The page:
Cisco, HPE and Dell: Let's just say 'it's complicated' for now
Taking a closer look at the curiously intertwined worlds of three tech giants
Sysadmin's 2015 review part 2 With 2015 drawing to a close and 2016 about to begin it's time to reflect on the fact that the world never stops changing. The tech industry certainly changes constantly, and so here's one sysadmin's view of the industry's movers and shakers.
In part one, I took a look at Amazon, Oracle and Microsoft. Here in part two I am going to attempt to decode the bizarre and curiously intertwined dance between Cisco, HPE and Dell.
In case you missed it, Dell announced it was buying EMC. Having recently done a teardown on the acquisition, I'll skip discussing the full implications here. The acquisition of EMC's component parts – EMC II, VMware, RSA, Pivotal and Virtustream – offer Dell plenty of ways to diversify its revenue streams and don't bode particularly well for the competition.
The key here is revenue diversification. Dell went private because its previous approach to things wasn't working. It is spending an unbelievable amount of money buying EMC ($67bn) so that it might have its fingers in a whole lot of different pies, meeting a number of needs spanning the entirety of its customer base's requirements.
More critically, Dell acquired research and development capacity. EMC's various sub components are very engineering-heavy organisations. Some of the best and brightest work there, and they work every single day to advance the state of the art in IT.
When Dell went private it did so because Michael Dell felt that the short-termism of Wall Street was crippling its ability to succeed. Private-equity firm Silver Lake clearly agreed because it bet its future on Dell (the man)'s vision.
Microsoft also agreed, because Microsoft loaned Dell a pile of cash to help the deal go down. None of this should be surprising; Microsoft also has massive investments in research and development and it is this technological leadership that has kept Microsoft relevant in the face of increased competition from all sides.
Michael Dell is essentially executing on Dave Packard and William Hewlett's legacy: research and develop complex systems in house, and then provide whatever technology it is that people seem to need. This is definitely a long-term play and it remains to be seen if Michael Dell's patience really is more robust than that of Wall Street.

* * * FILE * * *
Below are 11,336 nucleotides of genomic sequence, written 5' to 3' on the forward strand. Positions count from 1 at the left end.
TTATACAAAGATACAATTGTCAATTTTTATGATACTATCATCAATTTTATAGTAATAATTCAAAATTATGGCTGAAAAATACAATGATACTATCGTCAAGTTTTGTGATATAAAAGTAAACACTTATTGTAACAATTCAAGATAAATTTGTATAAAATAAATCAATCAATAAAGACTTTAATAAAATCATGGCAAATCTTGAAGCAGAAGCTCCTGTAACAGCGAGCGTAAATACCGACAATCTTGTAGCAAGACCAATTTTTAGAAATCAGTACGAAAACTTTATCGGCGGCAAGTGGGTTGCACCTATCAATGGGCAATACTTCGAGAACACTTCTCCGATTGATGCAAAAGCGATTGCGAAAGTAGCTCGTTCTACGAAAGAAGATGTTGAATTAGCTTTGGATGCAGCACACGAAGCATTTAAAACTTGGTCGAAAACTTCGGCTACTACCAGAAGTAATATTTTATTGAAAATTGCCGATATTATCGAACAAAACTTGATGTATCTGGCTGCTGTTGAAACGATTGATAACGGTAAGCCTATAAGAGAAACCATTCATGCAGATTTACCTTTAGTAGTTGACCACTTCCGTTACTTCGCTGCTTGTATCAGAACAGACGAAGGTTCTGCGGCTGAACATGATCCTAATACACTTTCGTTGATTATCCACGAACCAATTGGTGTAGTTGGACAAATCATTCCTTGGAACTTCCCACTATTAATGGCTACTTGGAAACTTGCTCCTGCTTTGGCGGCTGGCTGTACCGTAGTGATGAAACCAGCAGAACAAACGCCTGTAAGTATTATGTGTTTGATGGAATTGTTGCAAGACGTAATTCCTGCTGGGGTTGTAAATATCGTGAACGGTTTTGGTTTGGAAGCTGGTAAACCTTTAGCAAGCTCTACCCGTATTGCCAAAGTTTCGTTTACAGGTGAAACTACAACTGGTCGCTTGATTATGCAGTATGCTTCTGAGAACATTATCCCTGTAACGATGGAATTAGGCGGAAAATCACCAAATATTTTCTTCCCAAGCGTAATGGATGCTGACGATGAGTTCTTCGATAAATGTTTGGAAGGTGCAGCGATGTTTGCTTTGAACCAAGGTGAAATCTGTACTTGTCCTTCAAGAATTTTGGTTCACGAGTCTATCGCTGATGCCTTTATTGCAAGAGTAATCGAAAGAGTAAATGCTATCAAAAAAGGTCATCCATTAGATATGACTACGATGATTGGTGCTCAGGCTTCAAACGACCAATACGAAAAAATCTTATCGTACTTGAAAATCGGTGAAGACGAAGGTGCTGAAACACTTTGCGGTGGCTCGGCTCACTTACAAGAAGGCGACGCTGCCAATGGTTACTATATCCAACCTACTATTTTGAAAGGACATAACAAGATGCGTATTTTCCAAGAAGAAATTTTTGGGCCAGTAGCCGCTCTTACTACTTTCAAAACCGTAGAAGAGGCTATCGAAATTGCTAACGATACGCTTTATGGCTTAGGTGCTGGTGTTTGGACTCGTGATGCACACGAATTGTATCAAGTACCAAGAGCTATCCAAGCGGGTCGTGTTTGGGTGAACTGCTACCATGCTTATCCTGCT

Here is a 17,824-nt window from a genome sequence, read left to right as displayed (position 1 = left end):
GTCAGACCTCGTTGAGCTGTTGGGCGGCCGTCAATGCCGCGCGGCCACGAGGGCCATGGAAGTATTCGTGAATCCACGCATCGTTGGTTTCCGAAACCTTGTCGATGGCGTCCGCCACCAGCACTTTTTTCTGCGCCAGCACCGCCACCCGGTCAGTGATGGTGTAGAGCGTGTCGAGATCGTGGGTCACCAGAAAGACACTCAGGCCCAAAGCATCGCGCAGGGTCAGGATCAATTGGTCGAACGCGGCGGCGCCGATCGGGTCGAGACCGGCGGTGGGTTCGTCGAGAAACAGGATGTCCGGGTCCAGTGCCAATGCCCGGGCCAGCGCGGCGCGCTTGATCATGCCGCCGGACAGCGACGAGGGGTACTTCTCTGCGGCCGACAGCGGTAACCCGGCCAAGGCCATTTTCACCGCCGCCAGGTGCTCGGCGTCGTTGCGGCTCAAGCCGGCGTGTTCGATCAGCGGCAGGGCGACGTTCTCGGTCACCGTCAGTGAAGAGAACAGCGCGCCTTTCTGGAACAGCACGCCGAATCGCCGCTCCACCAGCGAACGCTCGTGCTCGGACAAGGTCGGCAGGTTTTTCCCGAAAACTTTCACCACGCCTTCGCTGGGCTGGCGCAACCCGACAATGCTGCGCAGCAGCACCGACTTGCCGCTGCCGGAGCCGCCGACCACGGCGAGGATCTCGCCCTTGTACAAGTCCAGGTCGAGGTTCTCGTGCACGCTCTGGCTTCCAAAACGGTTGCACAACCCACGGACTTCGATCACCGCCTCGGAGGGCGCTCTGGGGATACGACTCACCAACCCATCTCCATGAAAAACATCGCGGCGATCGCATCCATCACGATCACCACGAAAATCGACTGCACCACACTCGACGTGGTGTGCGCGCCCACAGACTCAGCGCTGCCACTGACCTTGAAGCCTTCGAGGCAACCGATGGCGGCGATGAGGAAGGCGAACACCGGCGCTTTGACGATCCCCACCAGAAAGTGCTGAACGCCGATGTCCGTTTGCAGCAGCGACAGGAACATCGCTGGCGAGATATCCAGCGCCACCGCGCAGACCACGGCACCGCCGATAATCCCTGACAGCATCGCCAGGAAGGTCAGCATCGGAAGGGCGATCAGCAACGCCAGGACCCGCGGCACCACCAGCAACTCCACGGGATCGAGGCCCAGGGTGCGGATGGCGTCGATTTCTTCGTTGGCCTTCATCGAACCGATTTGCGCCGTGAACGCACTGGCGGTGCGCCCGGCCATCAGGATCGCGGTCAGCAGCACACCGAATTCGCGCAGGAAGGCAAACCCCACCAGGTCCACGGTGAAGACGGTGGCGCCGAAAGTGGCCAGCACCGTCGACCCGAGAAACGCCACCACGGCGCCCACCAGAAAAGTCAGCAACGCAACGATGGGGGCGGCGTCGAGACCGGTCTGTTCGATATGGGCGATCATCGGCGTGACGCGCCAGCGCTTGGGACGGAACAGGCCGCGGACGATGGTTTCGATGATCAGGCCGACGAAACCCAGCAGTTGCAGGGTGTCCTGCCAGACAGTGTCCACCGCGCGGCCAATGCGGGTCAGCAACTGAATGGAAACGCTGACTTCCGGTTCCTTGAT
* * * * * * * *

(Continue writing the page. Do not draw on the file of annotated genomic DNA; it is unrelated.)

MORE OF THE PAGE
If Dell is busy being what Hewlett-Packard Enterprise (HPE) - the enterprise wing of HP spun out in 2015 - was, then HPE is busy trying to succeed where Dell failed. Having jettisoned the endpoint and printer side of its organisation, HPE is tightening its focus on enterprise products and services.
With the exception of Openstack, the old HP had spent more than a decade killing off its research and development capabilities. Every time HP acquired a company that threatened to provide HP with new and innovative R&D, HP found a way to drive the engineers right back out again.
HP famously curtailed R&D and the waves of job cuts will surely have been seen as an exodus of talent along with the trimming of the excess staff.
So HPE isn't going to be dependant on R&D. In this writer's view, it's going to become a QA specialist. HPE's game plan will be to take someone else's software, put it on hardware made by a different someone else, test it to make sure it doesn't do anything strange, and then sell it at a premium.
HPE's recent reinforced Azure partnership with Microsoft is an important example. The newly announced hyperconverged cloud in a can Azure box is only the first step. As Dell builds a diverse and integrated empire, HPE is looking for love outside of Dell subsidiaries, such as VMware.